The number of video game design programs has increased dramatically in recent years, responding to demand from students more than demand from employers. Many of these programs are at the community college level, giving students associate degrees to take into the job market.
The problem is, there were only 6,000 jobs posted in video game design last year, according to Matt Sigelman, CEO of Burning Glass Technologies. Out of those 6,000 jobs, 89% required a bachelor’s degree or higher, and fewer than 5% were open to candidates with no prior experience.
Sometimes the jobs students are being prepared for in college degree programs don’t match the need in the economy. Two college presidents, one representing a liberal arts school and the other representing a community college, weighed in on the actual significance of such misalignments at a recent seminar for higher education journalists.
Sandy Shugart, president of Valencia College in central Florida, said it is often hard to develop programs because of the two starkly different economies that exist near Orlando. One is a highly skilled knowledge economy and the other is a hospitality and tourism-related service economy. Valencia College is a multi-campus community college that also offers some bachelor’s degrees. It is doing its best by creating stackable credentials, giving adults the opportunity to take a few classes and then get a job, adding additional layers of education from there.
The key, Shugart said, is providing short certificate programs that give people the opportunity to go from $10 to $12 an hour and continue climbing. A major focus has been experimenting with fast programs that have waiting jobs on the other side.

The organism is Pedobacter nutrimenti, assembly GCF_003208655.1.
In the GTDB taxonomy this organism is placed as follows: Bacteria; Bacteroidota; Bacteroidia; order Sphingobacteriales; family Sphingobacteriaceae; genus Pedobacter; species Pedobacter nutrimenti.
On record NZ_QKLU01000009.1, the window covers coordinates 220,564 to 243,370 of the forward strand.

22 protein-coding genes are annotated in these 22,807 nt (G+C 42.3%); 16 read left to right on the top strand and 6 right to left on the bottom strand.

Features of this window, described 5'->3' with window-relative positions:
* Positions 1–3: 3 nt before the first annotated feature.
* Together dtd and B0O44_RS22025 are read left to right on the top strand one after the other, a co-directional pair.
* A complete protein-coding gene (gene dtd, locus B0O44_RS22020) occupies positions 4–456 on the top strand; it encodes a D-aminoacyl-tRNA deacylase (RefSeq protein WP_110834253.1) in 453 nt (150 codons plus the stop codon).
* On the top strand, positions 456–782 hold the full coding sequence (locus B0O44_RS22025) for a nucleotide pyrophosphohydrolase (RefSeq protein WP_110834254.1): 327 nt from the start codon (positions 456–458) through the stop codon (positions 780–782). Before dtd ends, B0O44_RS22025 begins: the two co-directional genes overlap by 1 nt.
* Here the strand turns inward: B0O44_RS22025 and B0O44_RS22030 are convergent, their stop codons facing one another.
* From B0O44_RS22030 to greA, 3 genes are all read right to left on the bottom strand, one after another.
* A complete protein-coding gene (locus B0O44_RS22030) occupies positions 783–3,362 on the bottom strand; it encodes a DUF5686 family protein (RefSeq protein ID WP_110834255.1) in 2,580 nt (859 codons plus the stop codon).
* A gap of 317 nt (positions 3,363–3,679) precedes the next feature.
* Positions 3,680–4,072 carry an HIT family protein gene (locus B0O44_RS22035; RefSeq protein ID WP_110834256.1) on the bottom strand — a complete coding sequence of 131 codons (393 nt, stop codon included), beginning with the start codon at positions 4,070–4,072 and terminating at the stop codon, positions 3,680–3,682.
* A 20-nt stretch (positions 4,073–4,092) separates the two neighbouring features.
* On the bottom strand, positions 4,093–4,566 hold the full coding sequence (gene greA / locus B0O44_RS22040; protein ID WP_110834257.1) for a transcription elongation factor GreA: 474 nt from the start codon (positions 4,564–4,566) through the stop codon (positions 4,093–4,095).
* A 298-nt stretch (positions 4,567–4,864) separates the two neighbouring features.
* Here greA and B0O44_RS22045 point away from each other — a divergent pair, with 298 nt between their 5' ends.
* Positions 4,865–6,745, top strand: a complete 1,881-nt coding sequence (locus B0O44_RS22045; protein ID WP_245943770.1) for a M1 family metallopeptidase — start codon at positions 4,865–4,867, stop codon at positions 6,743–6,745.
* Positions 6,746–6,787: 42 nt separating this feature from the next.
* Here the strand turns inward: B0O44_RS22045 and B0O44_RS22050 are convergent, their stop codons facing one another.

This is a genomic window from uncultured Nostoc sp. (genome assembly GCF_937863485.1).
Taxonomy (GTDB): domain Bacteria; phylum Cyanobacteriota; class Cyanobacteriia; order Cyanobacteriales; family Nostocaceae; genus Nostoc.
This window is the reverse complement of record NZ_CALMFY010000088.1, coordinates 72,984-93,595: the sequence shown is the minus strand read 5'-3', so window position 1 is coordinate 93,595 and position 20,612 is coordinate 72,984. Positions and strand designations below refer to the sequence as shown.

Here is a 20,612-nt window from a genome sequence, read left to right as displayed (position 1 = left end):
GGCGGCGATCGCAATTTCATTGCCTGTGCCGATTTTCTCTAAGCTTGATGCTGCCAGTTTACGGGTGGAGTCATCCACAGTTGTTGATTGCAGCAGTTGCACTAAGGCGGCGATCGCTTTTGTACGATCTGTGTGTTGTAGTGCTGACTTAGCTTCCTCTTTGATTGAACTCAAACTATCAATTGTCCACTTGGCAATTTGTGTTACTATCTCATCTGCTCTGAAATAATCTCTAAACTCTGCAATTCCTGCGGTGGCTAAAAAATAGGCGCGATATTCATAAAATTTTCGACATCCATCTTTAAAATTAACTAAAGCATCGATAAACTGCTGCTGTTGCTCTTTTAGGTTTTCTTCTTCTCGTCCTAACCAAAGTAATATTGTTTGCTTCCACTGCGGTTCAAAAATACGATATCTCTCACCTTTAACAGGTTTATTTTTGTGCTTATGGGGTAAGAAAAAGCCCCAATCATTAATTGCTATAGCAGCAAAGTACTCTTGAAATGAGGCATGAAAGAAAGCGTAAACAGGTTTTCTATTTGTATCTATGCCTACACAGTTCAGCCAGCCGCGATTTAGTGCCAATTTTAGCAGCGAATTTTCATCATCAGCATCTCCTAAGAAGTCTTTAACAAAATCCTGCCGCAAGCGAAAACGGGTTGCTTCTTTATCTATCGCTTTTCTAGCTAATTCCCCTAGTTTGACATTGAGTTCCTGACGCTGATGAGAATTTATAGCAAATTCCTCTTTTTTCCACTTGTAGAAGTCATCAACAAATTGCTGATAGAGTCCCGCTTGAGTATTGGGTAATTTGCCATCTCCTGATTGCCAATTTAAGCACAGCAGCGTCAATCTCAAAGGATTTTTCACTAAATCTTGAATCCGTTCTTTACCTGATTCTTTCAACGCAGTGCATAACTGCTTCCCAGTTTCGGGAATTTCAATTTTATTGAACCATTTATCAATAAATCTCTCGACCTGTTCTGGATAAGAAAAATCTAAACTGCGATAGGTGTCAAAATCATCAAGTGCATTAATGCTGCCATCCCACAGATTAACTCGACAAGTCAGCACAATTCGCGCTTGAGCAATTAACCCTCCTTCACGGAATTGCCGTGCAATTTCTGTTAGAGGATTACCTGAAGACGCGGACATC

But Grant Cornwall, president of nearby Rollins College, argues that post-secondary schools should not simply be job training centers.
“Is education for the next job?” Cornwall queried. “If so, then that kind of training is great for the student and our economy. But I have to mention the other timeline — education that prepares students for a full career.”
Even in very technical jobs, Burning Glass Technologies’ data shows one-quarter to one-third of skills employees need are soft skills, the type that are taught in liberal arts programs. Many employers have begun to require bachelor’s degrees as a proxy for the soft skills that are otherwise hard to measure.
Sigelman said on the same higher education panel that foundational, or soft, skills give adults the ability to move across fields, and those who pair them with technical skills have a significant advantage in the job marketplace.
Cornwall doesn’t agree with the narrative that liberal arts programs are losing relevance. He said, though, that institutions have ignored their students' futures for too long, focusing only on the rigorous intellectual training during their degree programs. To address the jobs challenge for today’s students, Cornwall recommends proper mentoring.
“Part of the mentoring we owe our students is to create a four-year process of creating intentionality and purpose so when they attain their degree, they can talk about the skills they acquired and match them with a career,” Cornwall said. “It’s not fair or responsible to ask kids to do that on their own.”
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